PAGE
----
Pathological Anatomy Analysis and 4 types of exams and role

Pathological Anatomy

Pathological Anatomy is an extremely important medical specialty, with a decisive role in the diagnosis of many diseases. It is an area that cuts across all of medicine with enormous responsibility and importance for the correct therapeutic guidance of patients, assuming special importance in oncology.

This medical specialty  analyzes  the morphology (or  structure) of organs, tissues, cells and body fluids  with the aim of diagnosing injuries , through  microscopic  and macroscopic observation.

When necessary, this study is complemented with auxiliary diagnostic techniques, namely Histochemistry, Immunohistochemistry and Molecular Biology techniques, in order to produce a correct and complete diagnosis.

In order for a correct and sustained anatomopathological diagnosis to be made, it is essential to correlate it with clinical information, laboratory data and imaging exams of the patient.

What can be analyzed in Pathological Anatomy? 

In this specialty it is possible to analyze:

  • Whole organs  or parts of organs (for example, the liver or part of it);

  • Incisional or excisional biopsies, that is,  small fragments of tissue from an organ  collected by surgical, endoscopic or needle means, with or without imaging support;

  • Body fluids  and secretions;

  • Cells  from a lesion obtained by fine needle aspiration cytology or by scraping the lesion;

  • Human body in its entirety, in the case of autopsy.

4 types of exams that include Pathological Anatomy

Examinations carried out in the pathological anatomy, which include, for example, biopsies, scrapings, aspirations and analyzes of fluids and secretions. Get to know each of the exams that are part of this medical specialty and that can be prescribed by the doctor according to different diagnostic needs.

1. Histopathology (biopsies, surgical specimens and perioperative exams)

Histopathology is the anatomopathological study of  morphological changes in the tissues  of surgical specimens (for example, an organ) or biopsies. The main objective of this exam is the  diagnosis of tissue lesions  to guide the treatment and prognosis of the patient.

Per-operative exams (extemporaneous exams) are  exams performed during the surgical act  and aim to guide the surgical team regarding the subsequent procedure of the intervention.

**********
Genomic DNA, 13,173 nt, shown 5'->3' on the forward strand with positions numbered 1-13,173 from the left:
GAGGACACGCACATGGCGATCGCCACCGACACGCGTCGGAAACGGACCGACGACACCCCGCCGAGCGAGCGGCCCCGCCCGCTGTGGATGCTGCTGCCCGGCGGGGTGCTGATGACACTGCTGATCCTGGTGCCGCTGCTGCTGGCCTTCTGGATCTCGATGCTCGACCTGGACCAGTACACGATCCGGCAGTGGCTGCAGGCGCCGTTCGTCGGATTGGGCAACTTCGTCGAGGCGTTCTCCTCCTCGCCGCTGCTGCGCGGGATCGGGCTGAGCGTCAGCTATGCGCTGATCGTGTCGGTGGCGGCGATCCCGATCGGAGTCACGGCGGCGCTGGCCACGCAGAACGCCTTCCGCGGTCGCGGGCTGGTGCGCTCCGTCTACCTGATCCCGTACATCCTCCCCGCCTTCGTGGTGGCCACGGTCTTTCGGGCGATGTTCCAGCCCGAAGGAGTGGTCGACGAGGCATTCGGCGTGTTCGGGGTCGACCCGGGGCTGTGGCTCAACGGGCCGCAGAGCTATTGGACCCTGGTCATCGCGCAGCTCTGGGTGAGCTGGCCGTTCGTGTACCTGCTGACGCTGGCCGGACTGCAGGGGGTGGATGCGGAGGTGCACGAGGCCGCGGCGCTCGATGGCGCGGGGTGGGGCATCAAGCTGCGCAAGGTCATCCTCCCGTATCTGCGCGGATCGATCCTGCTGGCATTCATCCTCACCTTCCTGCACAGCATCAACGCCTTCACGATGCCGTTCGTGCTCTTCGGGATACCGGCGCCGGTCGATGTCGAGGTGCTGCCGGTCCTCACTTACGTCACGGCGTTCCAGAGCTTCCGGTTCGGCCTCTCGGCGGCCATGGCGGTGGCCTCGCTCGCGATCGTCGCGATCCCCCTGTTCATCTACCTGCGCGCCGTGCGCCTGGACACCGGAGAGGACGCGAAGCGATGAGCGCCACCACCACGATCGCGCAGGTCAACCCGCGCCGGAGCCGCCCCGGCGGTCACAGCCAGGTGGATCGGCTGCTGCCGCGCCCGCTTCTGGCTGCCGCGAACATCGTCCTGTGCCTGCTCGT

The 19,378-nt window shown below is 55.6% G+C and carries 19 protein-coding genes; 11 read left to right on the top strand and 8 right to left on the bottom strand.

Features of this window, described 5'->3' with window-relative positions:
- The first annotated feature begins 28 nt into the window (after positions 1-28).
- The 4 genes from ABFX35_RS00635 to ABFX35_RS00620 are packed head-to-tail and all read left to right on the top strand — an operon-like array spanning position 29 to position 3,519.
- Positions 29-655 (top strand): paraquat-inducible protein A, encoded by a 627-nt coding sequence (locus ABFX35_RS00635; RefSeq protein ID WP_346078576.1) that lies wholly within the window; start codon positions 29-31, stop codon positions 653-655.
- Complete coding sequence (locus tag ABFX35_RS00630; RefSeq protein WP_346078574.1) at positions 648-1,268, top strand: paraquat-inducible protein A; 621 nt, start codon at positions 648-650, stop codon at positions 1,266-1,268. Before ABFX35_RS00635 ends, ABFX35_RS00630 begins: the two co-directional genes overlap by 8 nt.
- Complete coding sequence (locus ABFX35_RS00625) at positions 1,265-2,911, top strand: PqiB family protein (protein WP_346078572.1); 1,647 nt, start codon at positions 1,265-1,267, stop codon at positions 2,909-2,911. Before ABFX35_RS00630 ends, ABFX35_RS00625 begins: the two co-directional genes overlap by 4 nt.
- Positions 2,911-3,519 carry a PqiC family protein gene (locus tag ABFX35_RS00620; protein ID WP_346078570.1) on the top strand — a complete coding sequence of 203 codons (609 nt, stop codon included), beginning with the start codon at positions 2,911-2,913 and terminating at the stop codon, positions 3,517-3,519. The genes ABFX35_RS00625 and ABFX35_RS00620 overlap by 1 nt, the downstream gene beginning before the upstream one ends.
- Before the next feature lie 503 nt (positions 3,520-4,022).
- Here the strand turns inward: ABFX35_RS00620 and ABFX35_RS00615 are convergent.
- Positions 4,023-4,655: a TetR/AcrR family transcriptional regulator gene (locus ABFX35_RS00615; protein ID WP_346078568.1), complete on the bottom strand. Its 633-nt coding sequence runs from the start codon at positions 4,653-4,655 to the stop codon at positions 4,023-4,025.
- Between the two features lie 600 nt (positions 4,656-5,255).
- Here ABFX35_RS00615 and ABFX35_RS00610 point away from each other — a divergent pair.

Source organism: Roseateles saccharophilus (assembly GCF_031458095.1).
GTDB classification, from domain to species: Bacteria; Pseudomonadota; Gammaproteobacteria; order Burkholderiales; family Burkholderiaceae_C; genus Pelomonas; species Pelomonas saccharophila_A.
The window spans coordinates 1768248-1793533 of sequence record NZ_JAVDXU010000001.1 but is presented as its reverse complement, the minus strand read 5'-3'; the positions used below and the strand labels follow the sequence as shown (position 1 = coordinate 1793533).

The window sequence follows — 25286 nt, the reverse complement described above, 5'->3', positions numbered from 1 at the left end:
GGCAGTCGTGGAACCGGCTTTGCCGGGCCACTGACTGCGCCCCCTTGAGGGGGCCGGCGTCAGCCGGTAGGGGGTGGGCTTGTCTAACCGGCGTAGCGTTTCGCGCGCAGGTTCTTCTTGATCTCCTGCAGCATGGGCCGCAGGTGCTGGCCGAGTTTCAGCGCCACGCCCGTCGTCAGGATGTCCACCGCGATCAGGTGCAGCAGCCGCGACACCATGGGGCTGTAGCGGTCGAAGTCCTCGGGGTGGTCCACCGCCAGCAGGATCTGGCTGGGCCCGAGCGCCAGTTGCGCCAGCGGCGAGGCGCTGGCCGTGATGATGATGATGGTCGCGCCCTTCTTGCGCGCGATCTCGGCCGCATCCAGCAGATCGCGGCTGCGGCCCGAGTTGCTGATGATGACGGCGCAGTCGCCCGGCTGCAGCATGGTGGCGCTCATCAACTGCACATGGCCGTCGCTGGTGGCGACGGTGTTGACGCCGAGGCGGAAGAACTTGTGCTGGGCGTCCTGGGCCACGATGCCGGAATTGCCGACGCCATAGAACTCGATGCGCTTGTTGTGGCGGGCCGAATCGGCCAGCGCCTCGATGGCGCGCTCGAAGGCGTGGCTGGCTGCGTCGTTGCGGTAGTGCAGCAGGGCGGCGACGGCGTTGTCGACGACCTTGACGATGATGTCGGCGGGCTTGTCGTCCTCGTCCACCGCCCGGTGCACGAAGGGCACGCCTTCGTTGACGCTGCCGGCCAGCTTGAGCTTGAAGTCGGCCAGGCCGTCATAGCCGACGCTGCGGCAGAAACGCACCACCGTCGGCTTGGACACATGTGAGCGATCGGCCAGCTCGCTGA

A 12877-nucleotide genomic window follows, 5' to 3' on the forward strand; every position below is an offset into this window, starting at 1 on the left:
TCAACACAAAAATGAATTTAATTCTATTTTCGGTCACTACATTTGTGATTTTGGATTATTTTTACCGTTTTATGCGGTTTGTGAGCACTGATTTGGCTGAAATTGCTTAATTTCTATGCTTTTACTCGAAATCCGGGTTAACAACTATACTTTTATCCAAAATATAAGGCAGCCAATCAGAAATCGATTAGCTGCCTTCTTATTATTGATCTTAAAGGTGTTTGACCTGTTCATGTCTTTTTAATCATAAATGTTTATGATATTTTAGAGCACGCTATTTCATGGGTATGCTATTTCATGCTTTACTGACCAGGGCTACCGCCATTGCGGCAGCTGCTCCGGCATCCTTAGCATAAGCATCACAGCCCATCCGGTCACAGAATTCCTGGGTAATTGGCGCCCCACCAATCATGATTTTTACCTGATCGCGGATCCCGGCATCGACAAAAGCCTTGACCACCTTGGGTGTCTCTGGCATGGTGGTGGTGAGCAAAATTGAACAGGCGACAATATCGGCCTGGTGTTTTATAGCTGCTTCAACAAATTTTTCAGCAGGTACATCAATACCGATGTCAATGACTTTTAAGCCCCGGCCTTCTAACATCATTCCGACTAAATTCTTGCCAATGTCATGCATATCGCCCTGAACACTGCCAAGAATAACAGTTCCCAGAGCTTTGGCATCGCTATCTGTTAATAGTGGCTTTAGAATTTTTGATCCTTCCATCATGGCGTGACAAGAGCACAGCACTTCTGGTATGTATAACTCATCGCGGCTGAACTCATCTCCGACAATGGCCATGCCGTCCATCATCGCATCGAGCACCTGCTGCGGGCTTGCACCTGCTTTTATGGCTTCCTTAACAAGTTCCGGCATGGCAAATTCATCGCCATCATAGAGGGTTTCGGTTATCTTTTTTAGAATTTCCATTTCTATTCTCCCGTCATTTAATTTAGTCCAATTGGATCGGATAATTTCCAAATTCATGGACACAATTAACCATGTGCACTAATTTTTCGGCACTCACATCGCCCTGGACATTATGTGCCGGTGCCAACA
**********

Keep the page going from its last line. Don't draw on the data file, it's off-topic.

These exams are requested when there are  doubts  about the nature  of a particular lesion  ( whether benign or malignant ) or to assess the surgical margins of the lesion (ie, to ensure that the lesion has been completely removed).

2. Cytopathology and Molecular Biology

Through cytopathological analysis it is possible to study changes in isolated cells and/or in small groups. Biological samples can be obtained by scraping, natural desquamation or aspiration. Cytopathological exams performed in Pathological Anatomy are:

Cervico-Vaginal Cytology

Commonly known as the Papanicolaou test, Cervico-Vaginal Cytology is the oldest screening test for cervical cancer. It is the oldest screening test in the history of medicine and is still used today in its original format – conventional cytology.

This exam consists of obtaining cells from the cervix (exo and endocervix) for laboratory analysis. Since 2000, liquid cytology has been introduced, which significantly improves the quality of the sample to be observed and allows the use, from the same sample, of different Molecular Biology techniques.

Depending on the technique used, Cervico-Vaginal Cytology can be:

  • Conventional:  the cells are collected with a brush and a smear is made on a glass slide, fixed with a suitable spray.

  • Liquid medium (Thinprep®):  the collection is carried out in the same way, however, a cell suspension is created from the sample obtained, which is subsequently processed in the laboratory using specific equipment. This method allows obtaining a sample under ideal conditions, and avoids many of the drawbacks of conventional cytology.

  • HPV test:  it is a Molecular Biology test also with the purpose of screening for cervical cancer. The HPV test used for screening researches 14 types of HPV and performs a partial genotyping, separating HPV 16 and 18, and the remaining 12 high-risk types. It can be used as a first-line test, simultaneously with cytology (co-test), or as a reflex test.

  • Genotyping test:  this Molecular Biology test detects 28 types of high (19 types) and low risk (9 types) of HPV.

  • Hypermethylation test:  persistent HPV infection accumulates epigenetic changes over time that will be responsible for the silencing of specific genes, the consequence of which will be cell dysregulation and the consequent evolution to cancer. However, and as this phenomenon is relatively rare, within the framework of a very common infection, it is necessary to distinguish, among the infections, which ones are in fact evolving into cancer. Thus, this test simultaneously studies 6 genes whose methylation status has been associated with cervical cancer.